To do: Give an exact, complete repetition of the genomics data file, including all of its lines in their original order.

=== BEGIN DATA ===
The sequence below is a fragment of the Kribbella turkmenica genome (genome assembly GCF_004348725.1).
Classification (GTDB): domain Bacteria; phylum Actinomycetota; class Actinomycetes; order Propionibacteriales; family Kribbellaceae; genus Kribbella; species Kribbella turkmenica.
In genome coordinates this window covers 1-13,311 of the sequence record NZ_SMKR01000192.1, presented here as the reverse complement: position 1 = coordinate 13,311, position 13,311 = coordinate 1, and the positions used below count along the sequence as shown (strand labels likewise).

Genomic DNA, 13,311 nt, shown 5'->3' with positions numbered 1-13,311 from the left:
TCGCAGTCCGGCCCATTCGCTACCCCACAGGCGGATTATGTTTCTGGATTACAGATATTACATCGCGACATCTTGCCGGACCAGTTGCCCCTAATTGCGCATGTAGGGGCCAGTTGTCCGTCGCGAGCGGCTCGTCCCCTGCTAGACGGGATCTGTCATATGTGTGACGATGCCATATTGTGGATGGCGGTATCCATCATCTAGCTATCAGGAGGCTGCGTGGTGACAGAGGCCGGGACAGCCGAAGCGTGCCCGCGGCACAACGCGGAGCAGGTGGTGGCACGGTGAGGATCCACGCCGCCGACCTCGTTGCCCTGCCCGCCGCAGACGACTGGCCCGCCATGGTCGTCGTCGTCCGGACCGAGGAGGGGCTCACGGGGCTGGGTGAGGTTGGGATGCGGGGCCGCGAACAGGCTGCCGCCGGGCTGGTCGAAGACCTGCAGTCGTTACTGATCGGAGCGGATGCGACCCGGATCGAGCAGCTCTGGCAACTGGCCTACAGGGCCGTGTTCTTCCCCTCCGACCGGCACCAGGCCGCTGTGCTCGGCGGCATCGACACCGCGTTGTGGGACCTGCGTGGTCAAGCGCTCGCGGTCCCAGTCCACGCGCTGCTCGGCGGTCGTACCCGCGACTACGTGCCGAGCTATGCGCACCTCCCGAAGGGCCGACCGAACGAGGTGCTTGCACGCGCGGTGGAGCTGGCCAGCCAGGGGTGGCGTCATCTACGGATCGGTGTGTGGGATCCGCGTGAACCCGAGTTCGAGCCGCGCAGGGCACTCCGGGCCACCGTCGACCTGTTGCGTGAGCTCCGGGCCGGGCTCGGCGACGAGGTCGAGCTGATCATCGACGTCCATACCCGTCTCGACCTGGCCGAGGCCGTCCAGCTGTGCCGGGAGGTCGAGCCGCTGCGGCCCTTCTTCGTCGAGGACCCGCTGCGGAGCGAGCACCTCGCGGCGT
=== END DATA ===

The sequence below is a fragment of the Kribbella turkmenica genome (genome assembly GCF_004348725.1).
Classification (GTDB): domain Bacteria; phylum Actinomycetota; class Actinomycetes; order Propionibacteriales; family Kribbellaceae; genus Kribbella; species Kribbella turkmenica.
In genome coordinates this window covers 1-13,311 of the sequence record NZ_SMKR01000192.1, presented here as the reverse complement: position 1 = coordinate 13,311, position 13,311 = coordinate 1, and the positions used below count along the sequence as shown (strand labels likewise).

Genomic DNA, 13,311 nt, shown 5'->3' with positions numbered 1-13,311 from the left:
TCGCAGTCCGGCCCATTCGCTACCCCACAGGCGGATTATGTTTCTGGATTACAGATATTACATCGCGACATCTTGCCGGACCAGTTGCCCCTAATTGCGCATGTAGGGGCCAGTTGTCCGTCGCGAGCGGCTCGTCCCCTGCTAGACGGGATCTGTCATATGTGTGACGATGCCATATTGTGGATGGCGGTATCCATCATCTAGCTATCAGGAGGCTGCGTGGTGACAGAGGCCGGGACAGCCGAAGCGTGCCCGCGGCACAACGCGGAGCAGGTGGTGGCACGGTGAGGATCCACGCCGCCGACCTCGTTGCCCTGCCCGCCGCAGACGACTGGCCCGCCATGGTCGTCGTCGTCCGGACCGAGGAGGGGCTCACGGGGCTGGGTGAGGTTGGGATGCGGGGCCGCGAACAGGCTGCCGCCGGGCTGGTCGAAGACCTGCAGTCGTTACTGATCGGAGCGGATGCGACCCGGATCGAGCAGCTCTGGCAACTGGCCTACAGGGCCGTGTTCTTCCCCTCCGACCGGCACCAGGCCGCTGTGCTCGGCGGCATCGACACCGCGTTGTGGGACCTGCGTGGTCAAGCGCTCGCGGTCCCAGTCCACGCGCTGCTCGGCGGTCGTACCCGCGACTACGTGCCGAGCTATGCGCACCTCCCGAAGGGCCGACCGAACGAGGTGCTTGCACGCGCGGTGGAGCTGGCCAGCCAGGGGTGGCGTCATCTACGGATCGGTGTGTGGGATCCGCGTGAACCCGAGTTCGAGCCGCGCAGGGCACTCCGGGCCACCGTCGACCTGTTGCGTGAGCTCCGGGCCGGGCTCGGCGACGAGGTCGAGCTGATCATCGACGTCCATACCCGTCTCGACCTGGCCGAGGCCGTCCAGCTGTGCCGGGAGGTCGAGCCGCTGCGGCCCTTCTTCGTCGAGGACCCGCTGCGGAGCGAGCACCTCGCGGCGT